Northern Saskatchewan First Nation to cull stray dogs
Band chief says wild dogs pose a safety risk to children
The Fond Du Lac Denesuline First Nation in northern Saskatchewan will begin its annual spring cull of wild dogs this week. Band Chief, Earl Lidguerre, said the cull is needed to protect residents of the remote reserve.
"You don't know who the owners are because they're just loose dogs and nobody seems to have ownership of them," Lidguerre said. "Sometimes there's a pack of dogs running around and it's just not safe for the young children within the community."
Lidguerre said there are about 40 to 50 stay dogs in the community. Two weeks ago the band notified members that starting Monday April 6 any loose dogs would be put to rest.
"We shoot them but we do it with safety. One person has been doing it. He's a good hunter," Lidguerre said. "He's been doing it for the past several years without any incident or harm to the membership."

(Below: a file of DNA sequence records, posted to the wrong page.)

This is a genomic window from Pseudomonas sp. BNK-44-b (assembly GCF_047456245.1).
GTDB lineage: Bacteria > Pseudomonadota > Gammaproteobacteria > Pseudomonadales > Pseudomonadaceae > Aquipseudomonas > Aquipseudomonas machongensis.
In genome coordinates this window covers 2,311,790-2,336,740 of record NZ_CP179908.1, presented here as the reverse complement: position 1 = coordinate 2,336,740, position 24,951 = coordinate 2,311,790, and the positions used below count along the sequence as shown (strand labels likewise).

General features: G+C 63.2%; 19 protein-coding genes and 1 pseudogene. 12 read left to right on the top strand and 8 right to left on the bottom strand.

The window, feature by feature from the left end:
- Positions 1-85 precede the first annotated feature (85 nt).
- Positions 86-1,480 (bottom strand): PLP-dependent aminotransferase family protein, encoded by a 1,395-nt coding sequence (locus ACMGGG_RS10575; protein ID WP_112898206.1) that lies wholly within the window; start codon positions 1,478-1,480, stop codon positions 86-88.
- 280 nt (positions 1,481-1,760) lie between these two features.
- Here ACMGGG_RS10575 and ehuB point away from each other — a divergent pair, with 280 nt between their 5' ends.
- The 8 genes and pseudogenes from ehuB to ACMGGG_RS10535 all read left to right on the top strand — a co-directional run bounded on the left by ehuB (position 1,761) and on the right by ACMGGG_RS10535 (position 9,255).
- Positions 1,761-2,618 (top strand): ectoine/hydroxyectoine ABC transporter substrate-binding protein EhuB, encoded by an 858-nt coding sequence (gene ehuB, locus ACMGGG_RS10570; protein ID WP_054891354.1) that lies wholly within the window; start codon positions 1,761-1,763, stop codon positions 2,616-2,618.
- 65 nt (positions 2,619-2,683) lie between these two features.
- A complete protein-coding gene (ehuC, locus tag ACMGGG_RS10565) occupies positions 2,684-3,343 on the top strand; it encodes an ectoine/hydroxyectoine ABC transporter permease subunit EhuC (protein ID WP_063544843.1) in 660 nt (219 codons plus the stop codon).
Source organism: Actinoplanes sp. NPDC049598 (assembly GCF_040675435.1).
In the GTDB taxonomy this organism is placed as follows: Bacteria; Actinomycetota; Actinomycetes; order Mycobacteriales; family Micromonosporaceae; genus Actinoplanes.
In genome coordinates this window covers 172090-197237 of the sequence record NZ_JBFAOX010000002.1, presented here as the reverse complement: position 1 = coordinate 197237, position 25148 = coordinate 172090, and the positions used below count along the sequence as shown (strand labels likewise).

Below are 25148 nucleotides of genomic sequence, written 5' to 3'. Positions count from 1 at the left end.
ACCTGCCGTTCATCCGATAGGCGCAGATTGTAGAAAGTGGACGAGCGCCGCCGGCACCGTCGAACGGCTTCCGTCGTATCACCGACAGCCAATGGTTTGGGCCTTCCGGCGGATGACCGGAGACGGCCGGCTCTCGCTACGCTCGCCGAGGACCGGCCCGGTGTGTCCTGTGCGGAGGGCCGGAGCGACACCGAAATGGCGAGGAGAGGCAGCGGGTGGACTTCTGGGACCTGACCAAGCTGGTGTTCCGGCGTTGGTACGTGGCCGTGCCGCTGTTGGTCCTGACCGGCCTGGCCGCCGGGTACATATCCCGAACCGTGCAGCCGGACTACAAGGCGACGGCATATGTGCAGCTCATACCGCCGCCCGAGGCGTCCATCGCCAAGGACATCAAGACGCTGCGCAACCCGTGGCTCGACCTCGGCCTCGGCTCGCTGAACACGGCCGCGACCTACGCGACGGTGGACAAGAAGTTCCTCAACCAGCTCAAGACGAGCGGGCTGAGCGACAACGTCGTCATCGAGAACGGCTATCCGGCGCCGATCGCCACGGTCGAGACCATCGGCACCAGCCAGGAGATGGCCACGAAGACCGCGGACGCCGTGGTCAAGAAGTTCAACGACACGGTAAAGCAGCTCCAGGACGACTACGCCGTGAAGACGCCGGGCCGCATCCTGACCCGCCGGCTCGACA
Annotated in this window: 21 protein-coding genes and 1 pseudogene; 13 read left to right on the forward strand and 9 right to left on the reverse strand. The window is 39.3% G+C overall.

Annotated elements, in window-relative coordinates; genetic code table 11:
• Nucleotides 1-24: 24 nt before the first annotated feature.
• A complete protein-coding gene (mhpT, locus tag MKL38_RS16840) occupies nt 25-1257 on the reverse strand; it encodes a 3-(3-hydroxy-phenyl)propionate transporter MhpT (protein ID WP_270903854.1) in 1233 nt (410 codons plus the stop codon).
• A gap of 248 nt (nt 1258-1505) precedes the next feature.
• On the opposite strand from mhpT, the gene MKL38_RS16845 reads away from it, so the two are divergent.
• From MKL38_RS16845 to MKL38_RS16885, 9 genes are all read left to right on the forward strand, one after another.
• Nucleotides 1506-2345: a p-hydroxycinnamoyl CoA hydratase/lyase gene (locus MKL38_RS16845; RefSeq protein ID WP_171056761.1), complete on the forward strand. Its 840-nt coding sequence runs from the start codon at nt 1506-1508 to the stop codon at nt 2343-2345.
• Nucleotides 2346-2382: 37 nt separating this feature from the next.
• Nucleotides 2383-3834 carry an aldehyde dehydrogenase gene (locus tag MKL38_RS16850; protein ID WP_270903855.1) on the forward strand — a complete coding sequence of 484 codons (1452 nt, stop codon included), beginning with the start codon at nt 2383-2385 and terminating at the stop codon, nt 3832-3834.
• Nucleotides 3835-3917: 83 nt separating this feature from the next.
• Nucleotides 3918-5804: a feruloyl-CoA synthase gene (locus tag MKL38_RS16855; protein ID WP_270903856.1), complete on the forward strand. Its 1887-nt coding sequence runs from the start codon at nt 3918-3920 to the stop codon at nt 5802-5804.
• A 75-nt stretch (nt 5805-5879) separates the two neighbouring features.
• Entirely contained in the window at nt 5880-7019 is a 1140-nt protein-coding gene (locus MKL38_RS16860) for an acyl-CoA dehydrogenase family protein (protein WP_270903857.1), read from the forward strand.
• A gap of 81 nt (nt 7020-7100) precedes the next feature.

The Fond Du Lac Denesuline First Nation does not have a SPCA service or a veterinary clinic to spay and neuter wild dogs.
In 2010 a 10-year-old boy was mauled to death by dogs on the Canoe Lake First Nation.
Lidguerre said there have been no serious dog attacks on the the Fond Du Lac Denesuline First Nation so far this year.
RCMP in Fond Du Lac confirm they were notified by the band of the cull.